August 13th, 2014
I woke up late. After the last two days, it was a relief not to be suiting up or rushing to the airport. Morning had drifted into the early afternoon before I had showered and dressed. As relaxing as it had been to laze about, there was an undercurrent of anxiety running through me. Today was call day for the 2015-2016 Toronto articling recruit. I had obviously been through a few call days already, but it never stopped being thoroughly nervewracking. Like previous articling/summer job call days, conventional wisdom dictated that an offer of employment would be made at 4 PM, or very shortly thereafter.
By 2 PM, I had sent a thank-you e-mail to every employee of a firm that I could recall meeting during the last two days. It was difficult to avoid ruminating on my chances. It was even harder not to constantly watch the clock. I was living at home with my family at the time and they all knew what time the calls were supposed to start. As much as I value the love and support that I have always received from my family, having them know the outcome of my interviews at the same time I would just added to the considerable sense of pressure that I was experiencing from this entire ordeal.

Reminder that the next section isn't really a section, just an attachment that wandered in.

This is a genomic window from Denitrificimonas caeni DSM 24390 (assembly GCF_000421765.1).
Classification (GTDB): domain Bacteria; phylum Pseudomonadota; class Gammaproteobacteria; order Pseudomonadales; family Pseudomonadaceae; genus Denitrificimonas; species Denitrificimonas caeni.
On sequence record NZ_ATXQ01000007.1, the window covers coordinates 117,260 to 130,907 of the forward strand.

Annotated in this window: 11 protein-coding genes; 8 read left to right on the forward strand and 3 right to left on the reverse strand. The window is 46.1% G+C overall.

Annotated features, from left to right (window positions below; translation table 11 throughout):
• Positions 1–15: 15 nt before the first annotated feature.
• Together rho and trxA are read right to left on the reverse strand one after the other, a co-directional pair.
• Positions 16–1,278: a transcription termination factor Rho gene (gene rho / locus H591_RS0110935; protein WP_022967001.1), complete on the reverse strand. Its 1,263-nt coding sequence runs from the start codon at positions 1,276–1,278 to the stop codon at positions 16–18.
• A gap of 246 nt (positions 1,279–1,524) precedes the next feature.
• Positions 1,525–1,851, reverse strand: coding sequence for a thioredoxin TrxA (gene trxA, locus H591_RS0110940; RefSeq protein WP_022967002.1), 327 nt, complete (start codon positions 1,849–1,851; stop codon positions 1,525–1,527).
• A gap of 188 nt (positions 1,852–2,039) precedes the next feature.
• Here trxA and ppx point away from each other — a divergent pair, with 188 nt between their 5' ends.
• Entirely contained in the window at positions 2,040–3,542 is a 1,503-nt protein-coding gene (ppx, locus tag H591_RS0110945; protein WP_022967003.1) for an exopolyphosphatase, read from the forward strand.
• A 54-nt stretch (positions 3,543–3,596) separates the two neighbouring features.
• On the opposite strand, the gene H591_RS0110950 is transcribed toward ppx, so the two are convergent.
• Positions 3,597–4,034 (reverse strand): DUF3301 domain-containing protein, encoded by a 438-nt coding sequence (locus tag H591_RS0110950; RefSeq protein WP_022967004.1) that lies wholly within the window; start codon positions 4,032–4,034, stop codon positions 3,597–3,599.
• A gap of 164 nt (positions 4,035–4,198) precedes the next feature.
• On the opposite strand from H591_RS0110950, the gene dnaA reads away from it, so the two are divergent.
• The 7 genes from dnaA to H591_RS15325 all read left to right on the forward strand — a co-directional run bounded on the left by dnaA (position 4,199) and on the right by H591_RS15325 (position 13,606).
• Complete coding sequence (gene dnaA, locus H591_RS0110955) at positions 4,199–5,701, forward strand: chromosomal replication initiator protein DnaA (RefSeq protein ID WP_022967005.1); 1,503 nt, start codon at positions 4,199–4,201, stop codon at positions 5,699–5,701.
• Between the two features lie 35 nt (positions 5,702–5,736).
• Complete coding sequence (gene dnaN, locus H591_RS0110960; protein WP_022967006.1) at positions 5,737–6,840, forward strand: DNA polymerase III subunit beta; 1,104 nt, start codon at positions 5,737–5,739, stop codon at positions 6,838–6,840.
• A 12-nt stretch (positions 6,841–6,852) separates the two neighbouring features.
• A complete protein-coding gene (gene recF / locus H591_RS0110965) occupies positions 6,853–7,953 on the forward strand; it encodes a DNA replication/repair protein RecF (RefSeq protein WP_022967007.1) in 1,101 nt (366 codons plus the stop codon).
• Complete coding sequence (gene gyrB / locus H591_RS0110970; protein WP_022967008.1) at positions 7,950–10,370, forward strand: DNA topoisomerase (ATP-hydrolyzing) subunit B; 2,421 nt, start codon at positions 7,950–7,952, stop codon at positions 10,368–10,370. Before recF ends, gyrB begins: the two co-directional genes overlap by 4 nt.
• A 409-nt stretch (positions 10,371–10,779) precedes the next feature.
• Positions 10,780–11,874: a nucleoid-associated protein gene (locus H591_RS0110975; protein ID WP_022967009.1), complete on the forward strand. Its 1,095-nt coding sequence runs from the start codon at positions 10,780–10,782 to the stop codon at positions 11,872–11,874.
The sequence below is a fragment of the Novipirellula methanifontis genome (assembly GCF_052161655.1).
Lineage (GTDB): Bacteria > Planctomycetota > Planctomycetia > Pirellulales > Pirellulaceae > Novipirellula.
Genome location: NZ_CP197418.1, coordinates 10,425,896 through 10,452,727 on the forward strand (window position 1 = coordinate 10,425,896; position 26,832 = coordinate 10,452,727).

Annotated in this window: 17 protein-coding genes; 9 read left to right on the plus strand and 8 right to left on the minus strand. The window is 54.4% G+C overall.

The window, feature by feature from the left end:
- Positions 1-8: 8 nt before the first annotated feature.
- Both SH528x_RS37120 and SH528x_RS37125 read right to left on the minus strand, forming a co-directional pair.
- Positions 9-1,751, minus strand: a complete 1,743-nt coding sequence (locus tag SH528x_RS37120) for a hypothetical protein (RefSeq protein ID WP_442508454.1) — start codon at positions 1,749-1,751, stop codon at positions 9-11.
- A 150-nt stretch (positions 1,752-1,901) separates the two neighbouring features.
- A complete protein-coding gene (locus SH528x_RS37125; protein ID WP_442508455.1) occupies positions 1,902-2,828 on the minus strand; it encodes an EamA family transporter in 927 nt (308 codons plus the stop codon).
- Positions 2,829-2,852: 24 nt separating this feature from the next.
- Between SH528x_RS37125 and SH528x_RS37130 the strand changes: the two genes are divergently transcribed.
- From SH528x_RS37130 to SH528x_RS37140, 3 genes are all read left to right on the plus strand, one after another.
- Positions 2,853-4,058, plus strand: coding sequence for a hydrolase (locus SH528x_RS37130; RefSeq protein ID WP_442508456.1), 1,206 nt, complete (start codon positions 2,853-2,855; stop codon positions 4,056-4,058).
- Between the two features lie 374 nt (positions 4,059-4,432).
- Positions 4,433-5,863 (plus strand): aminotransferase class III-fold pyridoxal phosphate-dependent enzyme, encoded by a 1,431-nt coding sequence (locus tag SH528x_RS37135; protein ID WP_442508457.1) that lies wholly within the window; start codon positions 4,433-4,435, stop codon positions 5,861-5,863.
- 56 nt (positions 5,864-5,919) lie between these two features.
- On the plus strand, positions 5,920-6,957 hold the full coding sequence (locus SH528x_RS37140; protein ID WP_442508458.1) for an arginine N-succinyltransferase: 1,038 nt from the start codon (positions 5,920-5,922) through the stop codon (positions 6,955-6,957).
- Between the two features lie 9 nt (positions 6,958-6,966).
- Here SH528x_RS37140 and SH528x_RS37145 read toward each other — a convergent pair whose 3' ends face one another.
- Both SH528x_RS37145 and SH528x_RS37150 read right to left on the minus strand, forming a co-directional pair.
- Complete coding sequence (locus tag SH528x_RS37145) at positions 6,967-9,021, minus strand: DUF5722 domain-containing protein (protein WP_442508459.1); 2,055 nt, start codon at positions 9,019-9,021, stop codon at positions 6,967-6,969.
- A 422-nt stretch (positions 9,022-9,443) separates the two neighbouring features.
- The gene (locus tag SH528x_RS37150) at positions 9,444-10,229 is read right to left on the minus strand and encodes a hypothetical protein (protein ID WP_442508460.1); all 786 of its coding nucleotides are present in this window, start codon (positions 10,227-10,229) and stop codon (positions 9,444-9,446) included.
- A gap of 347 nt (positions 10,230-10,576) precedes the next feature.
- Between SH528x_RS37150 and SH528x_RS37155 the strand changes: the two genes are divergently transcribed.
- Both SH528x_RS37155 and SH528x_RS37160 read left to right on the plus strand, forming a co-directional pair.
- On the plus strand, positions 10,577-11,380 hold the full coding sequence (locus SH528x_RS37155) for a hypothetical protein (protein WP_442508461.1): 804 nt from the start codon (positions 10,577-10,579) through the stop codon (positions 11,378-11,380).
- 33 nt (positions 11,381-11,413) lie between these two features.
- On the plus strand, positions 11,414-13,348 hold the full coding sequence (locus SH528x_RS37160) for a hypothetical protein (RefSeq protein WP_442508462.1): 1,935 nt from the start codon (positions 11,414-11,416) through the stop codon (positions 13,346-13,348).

3:45 PM arrived and I shut my laptop, checked my phone for reception and headed upstairs. I wordlessly passed both of my parents in the kitchen and headed to the upper level of my house. I figured that, if I heard nothing from any of the firms, a suicide attempt might have a marginally greater chance of succeeding if I flung myself from the second storey of a house instead of from the first. In all seriousness, I just wanted to be alone when 4 PM came. I picked our TV Room to be my fortress of articling solitude. Shutting the door behind me, I sank into the sectional couch and checked my watch again. Ten more minutes.